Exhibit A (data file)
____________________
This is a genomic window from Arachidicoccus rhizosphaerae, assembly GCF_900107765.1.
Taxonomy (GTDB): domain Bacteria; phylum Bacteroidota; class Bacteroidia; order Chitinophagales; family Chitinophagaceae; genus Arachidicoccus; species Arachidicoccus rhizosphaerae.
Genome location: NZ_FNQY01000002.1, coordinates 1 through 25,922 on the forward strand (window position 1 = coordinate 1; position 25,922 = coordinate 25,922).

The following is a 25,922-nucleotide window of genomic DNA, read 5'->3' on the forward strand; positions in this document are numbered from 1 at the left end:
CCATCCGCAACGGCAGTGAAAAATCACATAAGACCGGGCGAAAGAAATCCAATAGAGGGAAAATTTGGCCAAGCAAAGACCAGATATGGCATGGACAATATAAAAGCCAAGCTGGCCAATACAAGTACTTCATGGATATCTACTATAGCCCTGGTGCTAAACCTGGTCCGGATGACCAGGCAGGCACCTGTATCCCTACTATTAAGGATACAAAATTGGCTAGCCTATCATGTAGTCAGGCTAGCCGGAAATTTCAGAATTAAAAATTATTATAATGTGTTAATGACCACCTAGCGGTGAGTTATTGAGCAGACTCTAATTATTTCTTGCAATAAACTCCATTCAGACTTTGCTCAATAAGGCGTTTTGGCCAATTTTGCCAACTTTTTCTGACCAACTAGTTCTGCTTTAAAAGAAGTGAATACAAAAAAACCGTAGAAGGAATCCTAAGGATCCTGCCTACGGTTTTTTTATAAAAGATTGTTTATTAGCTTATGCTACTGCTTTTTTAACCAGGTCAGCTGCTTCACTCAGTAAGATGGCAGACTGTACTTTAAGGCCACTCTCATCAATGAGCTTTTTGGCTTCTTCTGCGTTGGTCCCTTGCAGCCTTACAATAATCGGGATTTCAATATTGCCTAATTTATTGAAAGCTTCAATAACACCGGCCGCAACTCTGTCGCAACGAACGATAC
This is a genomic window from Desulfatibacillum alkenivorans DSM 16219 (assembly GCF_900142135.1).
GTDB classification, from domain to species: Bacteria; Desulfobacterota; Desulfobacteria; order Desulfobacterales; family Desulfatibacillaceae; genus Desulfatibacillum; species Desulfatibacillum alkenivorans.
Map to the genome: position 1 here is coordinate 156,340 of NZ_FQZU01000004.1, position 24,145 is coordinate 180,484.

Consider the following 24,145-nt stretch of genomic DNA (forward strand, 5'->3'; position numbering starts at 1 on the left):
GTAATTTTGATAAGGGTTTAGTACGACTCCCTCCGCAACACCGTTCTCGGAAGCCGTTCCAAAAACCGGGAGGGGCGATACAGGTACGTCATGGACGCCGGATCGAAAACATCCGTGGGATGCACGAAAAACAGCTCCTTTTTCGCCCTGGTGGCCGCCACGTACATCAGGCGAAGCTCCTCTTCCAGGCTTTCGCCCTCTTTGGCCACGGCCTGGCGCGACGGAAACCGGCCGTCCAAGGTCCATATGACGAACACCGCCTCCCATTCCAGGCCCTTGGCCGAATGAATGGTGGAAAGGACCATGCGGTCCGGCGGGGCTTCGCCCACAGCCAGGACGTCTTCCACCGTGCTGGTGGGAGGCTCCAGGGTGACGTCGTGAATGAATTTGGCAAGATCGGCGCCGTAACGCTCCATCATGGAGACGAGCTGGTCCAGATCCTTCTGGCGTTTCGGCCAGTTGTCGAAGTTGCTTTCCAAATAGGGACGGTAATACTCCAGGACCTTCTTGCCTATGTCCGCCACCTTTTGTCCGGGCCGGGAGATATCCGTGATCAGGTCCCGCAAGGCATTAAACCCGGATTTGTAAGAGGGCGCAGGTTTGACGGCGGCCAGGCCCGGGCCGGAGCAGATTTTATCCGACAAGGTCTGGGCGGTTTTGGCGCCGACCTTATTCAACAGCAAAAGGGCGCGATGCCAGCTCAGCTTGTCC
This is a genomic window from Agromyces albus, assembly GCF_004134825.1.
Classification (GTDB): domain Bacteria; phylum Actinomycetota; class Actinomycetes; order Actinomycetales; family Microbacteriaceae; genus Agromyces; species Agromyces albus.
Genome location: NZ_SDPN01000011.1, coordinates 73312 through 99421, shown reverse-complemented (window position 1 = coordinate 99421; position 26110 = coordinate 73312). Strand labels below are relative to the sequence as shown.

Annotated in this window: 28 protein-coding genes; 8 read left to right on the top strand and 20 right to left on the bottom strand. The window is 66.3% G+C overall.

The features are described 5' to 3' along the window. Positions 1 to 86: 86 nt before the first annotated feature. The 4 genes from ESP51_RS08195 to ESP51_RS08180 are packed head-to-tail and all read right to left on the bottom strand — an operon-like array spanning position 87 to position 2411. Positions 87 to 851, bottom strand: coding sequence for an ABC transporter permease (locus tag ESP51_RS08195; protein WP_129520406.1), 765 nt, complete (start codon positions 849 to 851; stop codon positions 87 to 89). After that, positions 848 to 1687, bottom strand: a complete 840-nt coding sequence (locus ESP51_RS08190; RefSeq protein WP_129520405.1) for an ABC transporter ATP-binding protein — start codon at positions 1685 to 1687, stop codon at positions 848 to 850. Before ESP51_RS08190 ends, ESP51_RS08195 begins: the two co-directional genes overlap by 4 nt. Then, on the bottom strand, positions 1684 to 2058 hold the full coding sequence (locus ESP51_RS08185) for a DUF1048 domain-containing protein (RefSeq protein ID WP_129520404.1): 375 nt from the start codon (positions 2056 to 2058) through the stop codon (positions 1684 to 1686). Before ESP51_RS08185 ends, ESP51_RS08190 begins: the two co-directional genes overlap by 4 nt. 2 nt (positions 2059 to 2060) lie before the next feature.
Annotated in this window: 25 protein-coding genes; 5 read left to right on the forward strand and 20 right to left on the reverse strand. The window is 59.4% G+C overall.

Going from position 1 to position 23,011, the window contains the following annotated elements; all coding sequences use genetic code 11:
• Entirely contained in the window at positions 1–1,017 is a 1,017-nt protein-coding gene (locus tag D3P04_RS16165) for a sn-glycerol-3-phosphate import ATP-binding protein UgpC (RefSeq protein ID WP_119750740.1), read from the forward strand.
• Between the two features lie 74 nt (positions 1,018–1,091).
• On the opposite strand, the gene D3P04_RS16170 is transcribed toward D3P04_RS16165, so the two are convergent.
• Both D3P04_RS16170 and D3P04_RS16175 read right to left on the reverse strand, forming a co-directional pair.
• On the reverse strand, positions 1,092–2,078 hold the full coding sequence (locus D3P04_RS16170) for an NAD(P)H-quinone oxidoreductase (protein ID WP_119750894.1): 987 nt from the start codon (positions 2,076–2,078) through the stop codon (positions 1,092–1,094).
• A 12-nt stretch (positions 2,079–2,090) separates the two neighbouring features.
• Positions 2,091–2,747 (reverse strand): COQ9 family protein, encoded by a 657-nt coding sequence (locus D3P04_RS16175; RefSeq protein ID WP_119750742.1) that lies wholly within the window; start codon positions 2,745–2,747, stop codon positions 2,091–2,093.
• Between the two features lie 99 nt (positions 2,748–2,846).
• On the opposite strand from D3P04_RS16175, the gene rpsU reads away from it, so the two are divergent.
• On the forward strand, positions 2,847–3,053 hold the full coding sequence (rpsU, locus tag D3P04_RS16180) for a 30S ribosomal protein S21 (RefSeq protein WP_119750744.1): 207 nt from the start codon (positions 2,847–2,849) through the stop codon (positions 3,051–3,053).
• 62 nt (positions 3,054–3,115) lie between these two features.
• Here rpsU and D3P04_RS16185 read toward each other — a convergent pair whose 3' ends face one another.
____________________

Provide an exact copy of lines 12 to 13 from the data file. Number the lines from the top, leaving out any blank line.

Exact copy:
Classification (GTDB): domain Bacteria; phylum Actinomycetota; class Actinomycetes; order Actinomycetales; family Microbacteriaceae; genus Agromyces; species Agromyces albus.
Genome location: NZ_SDPN01000011.1, coordinates 73312 through 99421, shown reverse-complemented (window position 1 = coordinate 99421; position 26110 = coordinate 73312). Strand labels below are relative to the sequence as shown.